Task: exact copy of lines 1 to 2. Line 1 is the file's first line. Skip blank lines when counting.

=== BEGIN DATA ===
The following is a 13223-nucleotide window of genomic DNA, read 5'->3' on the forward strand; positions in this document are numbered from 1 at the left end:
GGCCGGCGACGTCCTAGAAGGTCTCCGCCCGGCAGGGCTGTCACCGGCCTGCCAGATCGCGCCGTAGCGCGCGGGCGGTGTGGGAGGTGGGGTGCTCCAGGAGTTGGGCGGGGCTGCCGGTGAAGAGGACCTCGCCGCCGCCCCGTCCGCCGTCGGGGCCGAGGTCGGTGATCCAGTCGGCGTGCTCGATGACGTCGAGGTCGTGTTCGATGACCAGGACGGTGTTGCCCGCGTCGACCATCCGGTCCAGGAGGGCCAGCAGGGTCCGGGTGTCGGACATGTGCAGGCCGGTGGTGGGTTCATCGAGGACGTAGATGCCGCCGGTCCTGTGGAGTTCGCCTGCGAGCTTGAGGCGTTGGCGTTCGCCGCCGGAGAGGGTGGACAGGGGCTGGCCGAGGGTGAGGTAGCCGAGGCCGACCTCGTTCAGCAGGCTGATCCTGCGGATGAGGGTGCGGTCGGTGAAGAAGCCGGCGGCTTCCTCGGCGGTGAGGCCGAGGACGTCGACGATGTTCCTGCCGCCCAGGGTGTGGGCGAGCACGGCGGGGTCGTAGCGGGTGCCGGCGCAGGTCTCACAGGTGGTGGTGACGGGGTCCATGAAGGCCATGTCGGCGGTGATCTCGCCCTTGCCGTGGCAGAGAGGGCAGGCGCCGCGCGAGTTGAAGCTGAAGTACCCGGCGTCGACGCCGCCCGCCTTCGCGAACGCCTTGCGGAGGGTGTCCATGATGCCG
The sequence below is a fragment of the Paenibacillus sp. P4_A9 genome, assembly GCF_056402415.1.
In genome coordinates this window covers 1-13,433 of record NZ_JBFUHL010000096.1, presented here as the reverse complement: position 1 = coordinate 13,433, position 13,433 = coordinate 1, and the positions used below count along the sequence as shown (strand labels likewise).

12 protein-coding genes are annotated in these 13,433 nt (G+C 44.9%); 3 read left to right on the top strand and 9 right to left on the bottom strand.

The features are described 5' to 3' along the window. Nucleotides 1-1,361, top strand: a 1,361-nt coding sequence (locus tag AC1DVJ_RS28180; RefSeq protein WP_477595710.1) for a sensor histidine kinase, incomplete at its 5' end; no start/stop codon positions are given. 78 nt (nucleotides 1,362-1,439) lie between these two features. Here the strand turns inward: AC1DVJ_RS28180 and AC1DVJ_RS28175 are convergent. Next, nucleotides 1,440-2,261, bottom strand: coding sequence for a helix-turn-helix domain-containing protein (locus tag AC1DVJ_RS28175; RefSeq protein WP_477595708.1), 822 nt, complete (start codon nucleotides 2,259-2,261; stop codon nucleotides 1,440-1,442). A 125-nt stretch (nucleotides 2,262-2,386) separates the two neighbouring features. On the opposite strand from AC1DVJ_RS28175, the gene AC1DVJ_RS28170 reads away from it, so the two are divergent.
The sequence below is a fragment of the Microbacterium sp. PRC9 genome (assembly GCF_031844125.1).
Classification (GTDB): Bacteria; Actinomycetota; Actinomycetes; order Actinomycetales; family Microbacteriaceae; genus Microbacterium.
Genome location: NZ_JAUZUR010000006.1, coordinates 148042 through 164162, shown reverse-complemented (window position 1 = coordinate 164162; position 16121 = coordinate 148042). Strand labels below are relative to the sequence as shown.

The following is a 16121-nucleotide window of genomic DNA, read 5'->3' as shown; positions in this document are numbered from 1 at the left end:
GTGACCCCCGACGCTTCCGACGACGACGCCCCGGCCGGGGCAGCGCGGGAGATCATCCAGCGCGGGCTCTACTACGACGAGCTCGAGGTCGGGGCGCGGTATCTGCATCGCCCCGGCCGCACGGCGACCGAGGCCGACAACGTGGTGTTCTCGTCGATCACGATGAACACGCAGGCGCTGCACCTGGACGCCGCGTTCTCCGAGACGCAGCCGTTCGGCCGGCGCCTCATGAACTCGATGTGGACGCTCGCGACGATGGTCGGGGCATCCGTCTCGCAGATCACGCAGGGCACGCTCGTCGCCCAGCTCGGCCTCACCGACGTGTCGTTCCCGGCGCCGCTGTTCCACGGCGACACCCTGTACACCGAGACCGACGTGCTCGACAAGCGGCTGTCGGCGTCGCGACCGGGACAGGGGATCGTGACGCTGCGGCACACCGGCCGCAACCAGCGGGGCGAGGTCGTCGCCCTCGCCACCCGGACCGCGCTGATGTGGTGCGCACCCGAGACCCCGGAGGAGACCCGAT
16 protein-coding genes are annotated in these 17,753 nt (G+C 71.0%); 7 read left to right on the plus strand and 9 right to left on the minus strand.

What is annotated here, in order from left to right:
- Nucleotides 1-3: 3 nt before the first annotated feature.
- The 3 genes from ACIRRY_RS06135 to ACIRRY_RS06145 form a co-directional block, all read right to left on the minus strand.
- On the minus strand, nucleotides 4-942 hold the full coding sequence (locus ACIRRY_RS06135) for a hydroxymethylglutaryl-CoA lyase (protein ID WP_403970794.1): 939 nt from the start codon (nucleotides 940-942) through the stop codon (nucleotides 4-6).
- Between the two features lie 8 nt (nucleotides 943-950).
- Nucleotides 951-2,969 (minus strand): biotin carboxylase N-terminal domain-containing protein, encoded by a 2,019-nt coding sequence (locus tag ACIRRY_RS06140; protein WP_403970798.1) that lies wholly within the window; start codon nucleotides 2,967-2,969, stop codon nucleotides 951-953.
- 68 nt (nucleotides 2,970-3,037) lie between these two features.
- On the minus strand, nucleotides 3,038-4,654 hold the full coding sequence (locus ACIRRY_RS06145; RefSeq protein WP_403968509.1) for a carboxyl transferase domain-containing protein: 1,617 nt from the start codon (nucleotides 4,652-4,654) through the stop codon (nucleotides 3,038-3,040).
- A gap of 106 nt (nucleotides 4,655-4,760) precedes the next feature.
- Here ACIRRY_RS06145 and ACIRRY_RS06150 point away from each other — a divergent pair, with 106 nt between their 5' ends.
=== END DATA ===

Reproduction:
The following is a 13223-nucleotide window of genomic DNA, read 5'->3' on the forward strand; positions in this document are numbered from 1 at the left end:
GGCCGGCGACGTCCTAGAAGGTCTCCGCCCGGCAGGGCTGTCACCGGCCTGCCAGATCGCGCCGTAGCGCGCGGGCGGTGTGGGAGGTGGGGTGCTCCAGGAGTTGGGCGGGGCTGCCGGTGAAGAGGACCTCGCCGCCGCCCCGTCCGCCGTCGGGGCCGAGGTCGGTGATCCAGTCGGCGTGCTCGATGACGTCGAGGTCGTGTTCGATGACCAGGACGGTGTTGCCCGCGTCGACCATCCGGTCCAGGAGGGCCAGCAGGGTCCGGGTGTCGGACATGTGCAGGCCGGTGGTGGGTTCATCGAGGACGTAGATGCCGCCGGTCCTGTGGAGTTCGCCTGCGAGCTTGAGGCGTTGGCGTTCGCCGCCGGAGAGGGTGGACAGGGGCTGGCCGAGGGTGAGGTAGCCGAGGCCGACCTCGTTCAGCAGGCTGATCCTGCGGATGAGGGTGCGGTCGGTGAAGAAGCCGGCGGCTTCCTCGGCGGTGAGGCCGAGGACGTCGACGATGTTCCTGCCGCCCAGGGTGTGGGCGAGCACGGCGGGGTCGTAGCGGGTGCCGGCGCAGGTCTCACAGGTGGTGGTGACGGGGTCCATGAAGGCCATGTCGGCGGTGATCTCGCCCTTGCCGTGGCAGAGAGGGCAGGCGCCGCGCGAGTTGAAGCTGAAGTACCCGGCGTCGACGCCGCCCGCCTTCGCGAACGCCTTGCGGAGGGTGTCCATGATGCCG